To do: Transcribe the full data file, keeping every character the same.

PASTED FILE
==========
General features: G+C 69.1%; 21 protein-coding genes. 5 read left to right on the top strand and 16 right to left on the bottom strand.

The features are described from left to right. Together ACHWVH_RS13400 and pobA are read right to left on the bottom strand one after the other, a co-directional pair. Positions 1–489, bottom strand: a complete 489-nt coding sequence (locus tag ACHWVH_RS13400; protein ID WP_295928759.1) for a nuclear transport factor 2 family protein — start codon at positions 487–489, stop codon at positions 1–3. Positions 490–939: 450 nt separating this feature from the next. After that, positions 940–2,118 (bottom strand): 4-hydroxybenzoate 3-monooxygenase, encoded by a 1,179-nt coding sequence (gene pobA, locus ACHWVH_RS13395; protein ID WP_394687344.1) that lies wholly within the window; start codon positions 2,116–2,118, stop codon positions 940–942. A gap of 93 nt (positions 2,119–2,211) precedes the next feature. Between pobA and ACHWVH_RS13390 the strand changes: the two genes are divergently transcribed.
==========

General features: G+C 69.1%; 21 protein-coding genes. 5 read left to right on the top strand and 16 right to left on the bottom strand.

The features are described from left to right. Together ACHWVH_RS13400 and pobA are read right to left on the bottom strand one after the other, a co-directional pair. Positions 1–489, bottom strand: a complete 489-nt coding sequence (locus tag ACHWVH_RS13400; protein ID WP_295928759.1) for a nuclear transport factor 2 family protein — start codon at positions 487–489, stop codon at positions 1–3. Positions 490–939: 450 nt separating this feature from the next. After that, positions 940–2,118 (bottom strand): 4-hydroxybenzoate 3-monooxygenase, encoded by a 1,179-nt coding sequence (gene pobA, locus ACHWVH_RS13395; protein ID WP_394687344.1) that lies wholly within the window; start codon positions 2,116–2,118, stop codon positions 940–942. A gap of 93 nt (positions 2,119–2,211) precedes the next feature. Between pobA and ACHWVH_RS13390 the strand changes: the two genes are divergently transcribed.